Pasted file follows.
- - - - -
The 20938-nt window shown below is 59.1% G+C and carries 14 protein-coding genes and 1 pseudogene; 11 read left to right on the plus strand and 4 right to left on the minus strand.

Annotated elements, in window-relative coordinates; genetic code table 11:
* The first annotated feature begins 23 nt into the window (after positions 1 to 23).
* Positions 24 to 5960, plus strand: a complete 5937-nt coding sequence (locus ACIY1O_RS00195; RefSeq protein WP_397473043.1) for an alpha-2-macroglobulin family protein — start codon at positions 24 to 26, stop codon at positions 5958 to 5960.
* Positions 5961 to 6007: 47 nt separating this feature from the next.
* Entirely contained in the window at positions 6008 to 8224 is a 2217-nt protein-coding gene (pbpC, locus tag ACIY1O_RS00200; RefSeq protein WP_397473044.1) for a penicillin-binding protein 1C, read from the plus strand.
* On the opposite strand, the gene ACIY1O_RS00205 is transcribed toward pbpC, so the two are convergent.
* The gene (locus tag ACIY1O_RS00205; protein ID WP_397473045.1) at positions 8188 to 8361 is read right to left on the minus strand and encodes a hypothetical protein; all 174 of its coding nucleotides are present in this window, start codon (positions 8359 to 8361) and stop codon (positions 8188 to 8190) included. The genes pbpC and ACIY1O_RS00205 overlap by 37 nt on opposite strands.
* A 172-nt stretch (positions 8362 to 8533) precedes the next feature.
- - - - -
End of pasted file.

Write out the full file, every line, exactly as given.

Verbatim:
The 20938-nt window shown below is 59.1% G+C and carries 14 protein-coding genes and 1 pseudogene; 11 read left to right on the plus strand and 4 right to left on the minus strand.

Annotated elements, in window-relative coordinates; genetic code table 11:
* The first annotated feature begins 23 nt into the window (after positions 1 to 23).
* Positions 24 to 5960, plus strand: a complete 5937-nt coding sequence (locus ACIY1O_RS00195; RefSeq protein WP_397473043.1) for an alpha-2-macroglobulin family protein — start codon at positions 24 to 26, stop codon at positions 5958 to 5960.
* Positions 5961 to 6007: 47 nt separating this feature from the next.
* Entirely contained in the window at positions 6008 to 8224 is a 2217-nt protein-coding gene (pbpC, locus tag ACIY1O_RS00200; RefSeq protein WP_397473044.1) for a penicillin-binding protein 1C, read from the plus strand.
* On the opposite strand, the gene ACIY1O_RS00205 is transcribed toward pbpC, so the two are convergent.
* The gene (locus tag ACIY1O_RS00205; protein ID WP_397473045.1) at positions 8188 to 8361 is read right to left on the minus strand and encodes a hypothetical protein; all 174 of its coding nucleotides are present in this window, start codon (positions 8359 to 8361) and stop codon (positions 8188 to 8190) included. The genes pbpC and ACIY1O_RS00205 overlap by 37 nt on opposite strands.
* A 172-nt stretch (positions 8362 to 8533) precedes the next feature.